Fersini adds another piece to her journey, waiting to see if the road has taken the lead sooner or later to fill that white piece.

Stefania Fersini (1982) is an Italian artist.
She studied Product Design (faculty of Architecture) and she became part of Nucleo, a collective of artists and designers, based in Torino, Italy. Her designs have been exhibited worldwide over the past years and in the most important art and design fairs such as Design Miami, Artissima, PAD, and many more.
In 2012 she started a personal artistic project.
After a creative crisis Fersini became attracted to the meditative aspect of painting’s execution (precipitated by “The Anxiety of Influence” by Harold Bloom, philosopher Gilles Deleuze, and the studies of Lacan specifically relating to the pleasure principle by means of repetition).
Her last exhibitions include a solo show at Museo Casa Mollino, Torino and at Casa Fornasetti, Milano.
Her artwork has been exhibited extensively around the world. Important institutions such as Fondazione Sandretto Re Rebaudengo, Torino, Fondazione Querini Stampalia, Venezia, Casa Museo Boschi, Milano and selected galleries in Torino, Lucca, Milano, Los Angeles, London, Paris, Koln, New York and San Francisco have featured Fersini’s work.
Recently, she has been examining the context in which art is displayed and the exhibition itself as a medium.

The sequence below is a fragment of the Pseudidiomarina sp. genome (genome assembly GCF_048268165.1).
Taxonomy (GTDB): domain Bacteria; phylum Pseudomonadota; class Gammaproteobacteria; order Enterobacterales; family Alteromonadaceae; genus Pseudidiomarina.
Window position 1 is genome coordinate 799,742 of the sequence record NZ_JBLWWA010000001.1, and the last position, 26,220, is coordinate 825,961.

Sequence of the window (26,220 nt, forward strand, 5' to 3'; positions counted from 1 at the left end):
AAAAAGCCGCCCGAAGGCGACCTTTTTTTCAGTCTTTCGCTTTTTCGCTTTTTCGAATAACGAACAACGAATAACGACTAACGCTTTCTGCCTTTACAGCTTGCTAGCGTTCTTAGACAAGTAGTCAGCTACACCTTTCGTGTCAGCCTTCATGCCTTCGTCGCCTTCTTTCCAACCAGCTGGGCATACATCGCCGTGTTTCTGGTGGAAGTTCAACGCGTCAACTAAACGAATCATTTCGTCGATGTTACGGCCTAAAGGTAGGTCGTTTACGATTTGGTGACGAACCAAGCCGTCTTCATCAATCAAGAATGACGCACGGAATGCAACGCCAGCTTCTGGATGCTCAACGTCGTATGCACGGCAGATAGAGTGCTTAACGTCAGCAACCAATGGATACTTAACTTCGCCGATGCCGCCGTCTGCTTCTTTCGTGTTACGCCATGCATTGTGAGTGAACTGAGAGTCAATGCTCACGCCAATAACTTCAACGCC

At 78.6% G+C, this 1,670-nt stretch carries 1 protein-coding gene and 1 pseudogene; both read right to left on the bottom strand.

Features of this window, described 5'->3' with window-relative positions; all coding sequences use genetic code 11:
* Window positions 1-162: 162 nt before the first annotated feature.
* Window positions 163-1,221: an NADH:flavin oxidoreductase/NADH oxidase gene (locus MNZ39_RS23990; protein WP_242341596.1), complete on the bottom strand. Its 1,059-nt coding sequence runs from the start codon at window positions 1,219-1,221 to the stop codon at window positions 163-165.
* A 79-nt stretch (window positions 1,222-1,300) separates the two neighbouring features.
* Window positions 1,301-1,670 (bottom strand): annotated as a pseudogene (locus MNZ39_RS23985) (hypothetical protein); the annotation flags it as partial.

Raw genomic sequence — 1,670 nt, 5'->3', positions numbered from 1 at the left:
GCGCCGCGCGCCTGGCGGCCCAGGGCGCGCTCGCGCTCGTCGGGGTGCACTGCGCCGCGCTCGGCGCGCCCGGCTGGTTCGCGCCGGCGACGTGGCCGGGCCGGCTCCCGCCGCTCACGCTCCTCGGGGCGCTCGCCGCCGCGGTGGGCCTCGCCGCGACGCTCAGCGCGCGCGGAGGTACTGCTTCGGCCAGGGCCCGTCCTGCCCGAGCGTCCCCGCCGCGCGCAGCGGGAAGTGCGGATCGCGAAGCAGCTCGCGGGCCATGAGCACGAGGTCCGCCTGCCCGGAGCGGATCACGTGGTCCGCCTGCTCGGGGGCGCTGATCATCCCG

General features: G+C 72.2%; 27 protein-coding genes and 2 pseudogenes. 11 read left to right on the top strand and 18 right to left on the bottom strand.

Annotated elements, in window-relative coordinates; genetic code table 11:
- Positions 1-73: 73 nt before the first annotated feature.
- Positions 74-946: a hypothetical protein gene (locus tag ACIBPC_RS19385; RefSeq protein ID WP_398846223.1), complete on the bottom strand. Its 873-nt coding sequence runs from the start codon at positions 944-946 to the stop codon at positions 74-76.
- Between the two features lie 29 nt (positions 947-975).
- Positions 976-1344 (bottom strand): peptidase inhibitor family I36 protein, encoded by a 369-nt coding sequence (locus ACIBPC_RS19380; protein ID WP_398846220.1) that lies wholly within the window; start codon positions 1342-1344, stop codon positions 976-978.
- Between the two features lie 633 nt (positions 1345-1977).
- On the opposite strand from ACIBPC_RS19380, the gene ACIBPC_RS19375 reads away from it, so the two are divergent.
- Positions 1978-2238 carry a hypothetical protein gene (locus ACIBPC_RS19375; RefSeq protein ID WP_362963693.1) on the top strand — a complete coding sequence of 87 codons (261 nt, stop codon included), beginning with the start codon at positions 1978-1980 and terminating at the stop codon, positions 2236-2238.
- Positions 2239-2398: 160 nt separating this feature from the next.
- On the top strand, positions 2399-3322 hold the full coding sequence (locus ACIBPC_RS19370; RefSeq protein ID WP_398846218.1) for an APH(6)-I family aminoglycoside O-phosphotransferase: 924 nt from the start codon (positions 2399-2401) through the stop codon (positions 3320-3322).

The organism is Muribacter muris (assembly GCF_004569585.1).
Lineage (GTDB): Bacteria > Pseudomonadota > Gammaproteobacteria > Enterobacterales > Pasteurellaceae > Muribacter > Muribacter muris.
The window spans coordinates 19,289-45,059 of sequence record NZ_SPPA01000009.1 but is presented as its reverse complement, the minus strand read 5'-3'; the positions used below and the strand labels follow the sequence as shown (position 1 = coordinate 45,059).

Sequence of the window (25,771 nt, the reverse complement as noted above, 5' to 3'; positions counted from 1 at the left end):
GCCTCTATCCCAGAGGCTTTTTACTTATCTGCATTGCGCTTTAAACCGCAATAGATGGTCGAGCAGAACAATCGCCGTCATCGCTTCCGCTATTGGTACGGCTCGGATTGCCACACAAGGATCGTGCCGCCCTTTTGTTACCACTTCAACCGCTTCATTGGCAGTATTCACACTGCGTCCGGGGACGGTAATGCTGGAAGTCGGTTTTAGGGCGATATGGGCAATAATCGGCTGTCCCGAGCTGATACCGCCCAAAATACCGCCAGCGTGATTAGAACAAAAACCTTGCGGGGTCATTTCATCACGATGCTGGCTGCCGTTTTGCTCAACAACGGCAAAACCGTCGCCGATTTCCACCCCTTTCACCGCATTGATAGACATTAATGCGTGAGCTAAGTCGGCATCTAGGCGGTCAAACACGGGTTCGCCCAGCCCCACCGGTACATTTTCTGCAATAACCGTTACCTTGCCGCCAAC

This is the first solo exhibition with THE POOL NYC.

PATRICK JACOBS @ CORNELL ART MUSEUM

PATRICK JACOBS @ CORNELL ART MUSEUM

May 16, 2016  |  NEWS  |  No Comments  |  Share

The Cornell Art Museum presents illuminating contemporary art in this group exhibition.  Sixteen internationally recognized artists have used light to bring their creative vision to life. Artwork in this exhibit has been featured in galleries and museums worldwide.

Participating artists include Troy Abbot, Chris Bracey, Dominic Harris, Frank Hyder, Patrick Jacobs, Mark Khaisman, Claudia Meyer, Jason Myers, Meryl Pataky, Valentin Popov, Carol Prusa, Rubem Robierb, Erica Rosenfeld, Olivia Steele, Alex Trimino and Sam Tufnell.

Exhibit dates are April 28-August 28, 2016. Open Tuesday-Sunday, 10 am-4:30 pm

SHOW ON SHOW by Stefania Fersini. XV Biennale di Venezia

SHOW ON SHOW by Stefania Fersini. XV Biennale di Venezia

May 16, 2016  |  NEWS  |  No Comments  |  Share

On the occasion of the 15th Architecture Biennale, the art gallery THE POOL NYC is coming back to Venice with  Show on Show, a solo exhibition by Stefania Fersini.

The show will run from 25th May through 27th November and it will take place at Palazzo Cesari-Marchesi, located in the Calle Rombiasio in Campo Santa Maria del Giglio adjacent to Piazza San Marco.

Stefania Fersini’s intervention will happen in a space with historical connotations, following the installations at Casa Mollino and Casa Fornasetti.

The XVIII Century palace bears the signs of a range of architectural and decorative additions reflecting different times. Abandoned for 30 years the palace is now stripped and walking through it one can perceive a great past.

Show on show presents the place in its own place, generating a temporal perceptive and cognitive loop. It is a silent action to let space and time talk.

The artist has created for THE POOL NYC a work requesting the viewer’s participation.